Overview

Brief Summary

Rätzer's Ringlet is a satyrine butterfly discovered in 1882 by Swiss minister August Rätzer in the Laquinthal in the Simplon of Southern Switzerland (Schulz 1892, Rätzer 1893). Endemic to a small area in the subalpine region of the Swiss and Italian alps, this is one of Europe's rarest butterflies (Leigheb et al. 1998, Sonderegger 1996, van Swaay et al 2012). Due to its restricted range, the species was listed in Appendix II of the Bern Convention (Council of Europe 1979).

The larvae of Erebia christi feed on Sheep Fescue (Festuca ovina), a densely tufted perennial grass. Like other alpine Erebias exposed to low average temperatures and a short growing season, Erebia christi caterpillars need two years to complete development, i.e., two winters are spent in the larval stage (Sonderegger 1996).

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Distribution

Range Description

The species occurs in a very small area in the southern part of the Simplon in Switzerland and Italy. In all, there are five locations known in Switzerland in an area of 10 x 10 km² and only two in Italy. It occurs between 1,600-1,900 m elevation. This is a European endemic species.
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Ecology

Habitat

Habitat and Ecology

Habitat and Ecology
Rätzer’s Ringlet is found on steep, sunny slopes on acid soil with patches of grassy vegetation and rocks and scattered larch or fir trees. It is one of the rarest European butterflies, with not more than six or seven populations. The butterflies often bask in the sun with their wings wide open. The males congregate regularly on damp ground. The females visit different nectar plants and are especially fond of thyme. They lay their eggs on the dry grass stems of Sheep's Fescue (Festuca ovina). Before completing their development, the caterpillars hibernate twice. Detailed habitat descriptions are not available.

Systems
  • Terrestrial
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Conservation

Conservation Status

IUCN Red List Assessment


Red List Category
VU
Vulnerable

Red List Criteria
B2ab(iii,v)

Version
3.1

Year Assessed
2010

Assessor/s
van Swaay, C., Wynhoff, I., Verovnik, R., Wiemers, M., López Munguira, M., Maes, D., Sasic, M., Verstrael, T., Warren, M. & Settele, J.

Reviewer/s
Lewis, O. (Butterfly RLA) & Cuttelod, A. (IUCN Red List Unit)

Contributor/s

Justification
This endemic and local species is restricted to the border area of Switzerland and Italy. The species is known from seven locations and is reported to be declining in Italy. It is therefore listed as Vulnerable.

History
  • 2000
    Vulnerable
  • 1994
    Vulnerable
    (Groombridge 1994)
  • 1990
    Vulnerable
    (IUCN 1990)
  • 1988
    Vulnerable
    (IUCN Conservation Monitoring Centre 1988)
  • 1986
    Vulnerable
    (IUCN Conservation Monitoring Centre 1986)
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Population

Population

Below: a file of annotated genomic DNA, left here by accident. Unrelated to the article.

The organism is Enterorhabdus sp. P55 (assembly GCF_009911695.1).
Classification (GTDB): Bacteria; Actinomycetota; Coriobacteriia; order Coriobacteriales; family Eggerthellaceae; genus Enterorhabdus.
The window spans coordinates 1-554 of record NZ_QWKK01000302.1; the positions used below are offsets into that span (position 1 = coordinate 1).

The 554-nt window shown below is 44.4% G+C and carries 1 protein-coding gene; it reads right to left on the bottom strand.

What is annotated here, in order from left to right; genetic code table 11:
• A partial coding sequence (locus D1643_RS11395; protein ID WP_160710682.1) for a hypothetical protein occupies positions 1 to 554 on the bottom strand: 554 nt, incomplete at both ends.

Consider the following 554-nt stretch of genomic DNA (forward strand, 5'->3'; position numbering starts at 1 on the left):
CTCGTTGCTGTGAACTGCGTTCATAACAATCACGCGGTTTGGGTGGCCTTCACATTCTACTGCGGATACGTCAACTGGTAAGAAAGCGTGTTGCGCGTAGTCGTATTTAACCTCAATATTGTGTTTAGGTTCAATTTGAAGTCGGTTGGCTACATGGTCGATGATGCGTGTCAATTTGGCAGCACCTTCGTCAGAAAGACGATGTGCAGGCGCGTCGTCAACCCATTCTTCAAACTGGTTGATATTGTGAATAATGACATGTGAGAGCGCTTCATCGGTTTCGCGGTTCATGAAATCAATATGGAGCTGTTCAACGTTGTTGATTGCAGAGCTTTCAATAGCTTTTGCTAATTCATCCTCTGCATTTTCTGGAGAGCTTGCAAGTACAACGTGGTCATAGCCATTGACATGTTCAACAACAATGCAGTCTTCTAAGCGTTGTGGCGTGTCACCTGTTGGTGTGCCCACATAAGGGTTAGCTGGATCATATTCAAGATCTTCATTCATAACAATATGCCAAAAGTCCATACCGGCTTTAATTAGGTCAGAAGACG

This is a local species, restricted to (semi-) natural areas. A strong decline in distribution or population size of more than 30% has been reported from Italy (data provided by the national partners of Butterfly Conservation Europe). In Switzerland, in the 1980s, road building destroyed some of the largest subpopulations. After that there is no information on the trend in Switzerland.

Population Trend
Decreasing
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Threats

Major Threats
The species is mainly threatened by habitat destruction. The species is popular with collectors, but there is no evidence to determine whether this is contributing to its decline.
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Management

Conservation Actions

Conservation Actions
The species is listed on the Habitats Directive Annexes 2 and 4 and Bern Convention Annex 2. More research is needed on the distribution and ecology of the species. Suitable habitats should be protected and appropriately managed. The effects of conservation actions should be monitored by a Butterfly Monitoring Scheme. In Italy, not all populations are in the European Natura 2000 networking programme areas.
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Wikipedia

Raetzer's Ringlet

The Raetzer's Ringlet (Erebia christi) is a species of butterfly in the Nymphalidae family. It is found in Italy and Switzerland. Its natural habitat is temperate grassland. It is one of the rarest European butterflies, having not more than six or seven populations.

Erebiachristi.jpg

Biology[edit]

The butterflies often bask in the sun with their wings wide open. The males congregate regularly on damp ground. The females visit different nectar plants and are especially fond of thyme. They lay their eggs on the dry grass stems of Festuca ovina. Before completing their development, the caterpillars hibernate twice.[1]

References[edit]

  1. ^ C. Van Swaay et al. (2012). "Dos and Don'ts for butterflies of the Habitats Directive of the European Union". Nature Conservation 1: 73. doi:10.3897/natureconservation.1.2786. 

Sources[edit]


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